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WiR Augsburg


Wissenstransfer Region Augsburg

Start date: 01.01.2018
Funded by: BMBF (Bundesministerium für Bildung und Forschung)
Local head of project: Prof. Dr. Wolfgang Reif Dr. Alwin Hoffmann
Local scientists: Christian Eymüller
Julian Hanke
External scientists / cooperations: MRM - Institute of Materials Resource Management
Fraunhofer IGCV - Fraunhofer-Einrichtung für Gießerei-, Compsite- und Verarbeitungstechnik
DLR - Deutsches Zentrum für Luft- und Raumfahrt

Abstract

The project “WiR Augsburg” aims to strengthen the knowledge transfer between the University of Augsburg and medium-sized regional enterprises to face the major challenges rising due to the progress of digitization in the field of production. To overcome these challenges an innovation laboratory with the subject of “Materials Meet Automation (MMA)” will be established. Within this laboratory the area of process control of material-oriented production processes e.g. for fiber reinforced polymers is considered in particular. The activities focus on self-learning machines, sensor technology and “smart materials”.

Description

WiR Augsburg is part of the BMBF program "Innovative Hochschule". Together with our partners MRM, Fraunhofer IGCV and DLR our research focus lies on the following two topics.

Robotic component inspection

Especially in the production of fiber-reinforced plastics a considerable amount of component-level testing takes place to ensure optimal build quality. Due to the uniqueness of the manufactured components this often entails high costs for the installation of conventional test benches. Additionally, such test benches are rarely flexible enough to map the actual load conditions of the component during operation. The interdisciplinary research team comprised of members of both the ISSE and MRM research groups aims to develop systems for automatic component inspections. This includes a test bench based on an axial load unit in combination with two heavy-duty robots (see Fig. 1) which offers entirely new possibilities for the implementation of component tests with extremely flexible external load vectors, which can convincingly demonstrate the performance of secondary test methods, such as image based load determination. To generate a base load (tensile or compressive) the test platform is equipped with an axial load unit. Two 6-axis heavy-duty robots are used in conjunction with the base load of the axial unit to achieve the desired force on the workpiece. All three actuators are equipped with force-torque sensors, which allows for measurement of the respective load vectors. For precise plant management a common control concept will be implemented. The secondary test methods (e.g. image correlation, acoustic emission analysis) are further essential components of the system and provide data on the local strain states, as well as the resulting damage and thus allow comparison between calculated and real stresses.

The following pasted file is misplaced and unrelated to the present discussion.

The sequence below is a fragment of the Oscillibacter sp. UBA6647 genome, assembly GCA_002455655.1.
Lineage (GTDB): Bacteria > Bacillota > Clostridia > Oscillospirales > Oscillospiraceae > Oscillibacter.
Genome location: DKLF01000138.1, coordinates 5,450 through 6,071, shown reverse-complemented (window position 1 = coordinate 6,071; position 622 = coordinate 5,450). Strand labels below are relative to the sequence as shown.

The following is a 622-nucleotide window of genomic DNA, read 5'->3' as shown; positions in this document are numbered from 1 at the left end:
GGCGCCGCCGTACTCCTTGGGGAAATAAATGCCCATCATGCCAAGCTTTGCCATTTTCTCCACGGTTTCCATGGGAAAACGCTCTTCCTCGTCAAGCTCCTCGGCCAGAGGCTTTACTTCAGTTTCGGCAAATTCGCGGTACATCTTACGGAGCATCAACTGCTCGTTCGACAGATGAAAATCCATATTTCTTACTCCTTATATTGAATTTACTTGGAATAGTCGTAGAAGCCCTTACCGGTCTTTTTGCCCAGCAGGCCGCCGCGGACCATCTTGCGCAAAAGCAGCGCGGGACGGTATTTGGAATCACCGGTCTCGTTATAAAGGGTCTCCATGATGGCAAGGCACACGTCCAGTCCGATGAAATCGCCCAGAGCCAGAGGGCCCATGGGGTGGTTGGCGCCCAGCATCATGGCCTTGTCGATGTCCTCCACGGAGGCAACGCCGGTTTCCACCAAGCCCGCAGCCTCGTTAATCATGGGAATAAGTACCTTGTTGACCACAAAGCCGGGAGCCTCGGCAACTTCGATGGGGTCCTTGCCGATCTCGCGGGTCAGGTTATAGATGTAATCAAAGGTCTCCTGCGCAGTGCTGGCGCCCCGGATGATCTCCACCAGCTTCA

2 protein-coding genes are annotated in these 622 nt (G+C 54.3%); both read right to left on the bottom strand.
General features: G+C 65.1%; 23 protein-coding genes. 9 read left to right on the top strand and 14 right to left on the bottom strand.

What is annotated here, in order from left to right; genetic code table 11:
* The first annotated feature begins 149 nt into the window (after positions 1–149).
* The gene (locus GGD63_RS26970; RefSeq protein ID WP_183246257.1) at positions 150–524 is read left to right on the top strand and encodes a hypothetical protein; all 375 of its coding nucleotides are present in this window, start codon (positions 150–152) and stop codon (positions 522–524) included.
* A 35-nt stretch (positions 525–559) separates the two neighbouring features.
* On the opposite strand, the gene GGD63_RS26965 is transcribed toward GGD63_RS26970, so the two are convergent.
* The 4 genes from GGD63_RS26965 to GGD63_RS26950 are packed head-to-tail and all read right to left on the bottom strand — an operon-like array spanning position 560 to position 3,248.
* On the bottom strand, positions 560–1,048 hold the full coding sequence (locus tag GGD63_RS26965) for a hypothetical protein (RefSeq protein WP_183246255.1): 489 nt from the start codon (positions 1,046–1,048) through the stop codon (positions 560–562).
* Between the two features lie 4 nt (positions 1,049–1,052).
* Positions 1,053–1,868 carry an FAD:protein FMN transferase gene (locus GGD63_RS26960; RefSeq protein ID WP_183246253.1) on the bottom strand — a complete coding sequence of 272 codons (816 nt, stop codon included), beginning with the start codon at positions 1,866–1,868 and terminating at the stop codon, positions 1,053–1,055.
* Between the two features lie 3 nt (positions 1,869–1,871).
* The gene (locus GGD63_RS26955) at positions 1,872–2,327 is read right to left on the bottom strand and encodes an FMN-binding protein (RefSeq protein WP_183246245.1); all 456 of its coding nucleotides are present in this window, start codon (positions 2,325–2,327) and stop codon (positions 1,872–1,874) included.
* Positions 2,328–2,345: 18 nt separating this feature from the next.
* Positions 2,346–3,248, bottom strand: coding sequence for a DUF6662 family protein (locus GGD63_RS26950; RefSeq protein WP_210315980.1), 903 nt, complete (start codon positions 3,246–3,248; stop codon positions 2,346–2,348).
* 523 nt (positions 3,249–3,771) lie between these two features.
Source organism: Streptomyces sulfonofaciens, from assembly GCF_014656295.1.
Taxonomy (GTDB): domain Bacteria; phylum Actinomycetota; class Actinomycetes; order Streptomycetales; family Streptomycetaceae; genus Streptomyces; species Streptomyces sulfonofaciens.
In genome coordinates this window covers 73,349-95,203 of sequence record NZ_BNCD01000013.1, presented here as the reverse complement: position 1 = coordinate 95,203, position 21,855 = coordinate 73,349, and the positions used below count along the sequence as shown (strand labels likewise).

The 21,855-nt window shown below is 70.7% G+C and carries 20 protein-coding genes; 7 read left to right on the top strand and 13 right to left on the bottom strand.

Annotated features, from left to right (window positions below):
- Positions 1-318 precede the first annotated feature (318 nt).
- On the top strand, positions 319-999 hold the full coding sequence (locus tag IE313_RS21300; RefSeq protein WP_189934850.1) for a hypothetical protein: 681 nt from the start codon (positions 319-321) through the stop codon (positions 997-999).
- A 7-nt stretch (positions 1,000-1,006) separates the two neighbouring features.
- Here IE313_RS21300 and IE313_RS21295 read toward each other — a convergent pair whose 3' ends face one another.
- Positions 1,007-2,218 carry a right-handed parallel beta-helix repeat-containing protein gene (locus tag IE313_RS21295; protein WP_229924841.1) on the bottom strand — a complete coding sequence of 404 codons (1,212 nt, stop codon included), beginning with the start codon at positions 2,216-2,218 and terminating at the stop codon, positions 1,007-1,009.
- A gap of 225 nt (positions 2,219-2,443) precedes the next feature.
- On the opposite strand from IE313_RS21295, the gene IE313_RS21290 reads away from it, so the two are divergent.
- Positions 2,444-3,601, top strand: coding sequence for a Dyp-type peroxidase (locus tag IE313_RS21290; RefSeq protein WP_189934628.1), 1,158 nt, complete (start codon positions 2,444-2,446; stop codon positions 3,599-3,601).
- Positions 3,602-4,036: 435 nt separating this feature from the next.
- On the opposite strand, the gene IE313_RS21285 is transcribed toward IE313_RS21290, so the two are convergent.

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Fig 1: Experimental setup of the robotic component inspection

Plug-&-Work for material processing

With the help of this pilot project companies will be able to use their equipment, machines and plants in concert with Industry 4.0 technologies to enable Plug-&-Work approaches in the field of composite materials. This includes e.g., methods for developing suitable data and electrical interfaces in order to integrate the individual devices of a processing cell into the overall system. To ensure the quality of the product, processed data is used to readjust the machining process. For this purpose data and control interfaces between robots, its controllers and sensors are necessary. In addition appropriate software and data modeling for innovative materials must be developed in order to encapsulate all information about the manufacturing process. An additional aspect is the integration of data analytics into every structural component of a plant. On the one hand it shall be examined how databases can be generated and analyzed depending on their shape. In particular when processing novel materials, it is often difficult to generate large amounts of data since there are only few empirical values due to the small quantities produced. On the other hand it shall examine how the results can be automatically and platform-agnostically returned to a machining process.

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Fig 2: Plug-&-Work experimental setup

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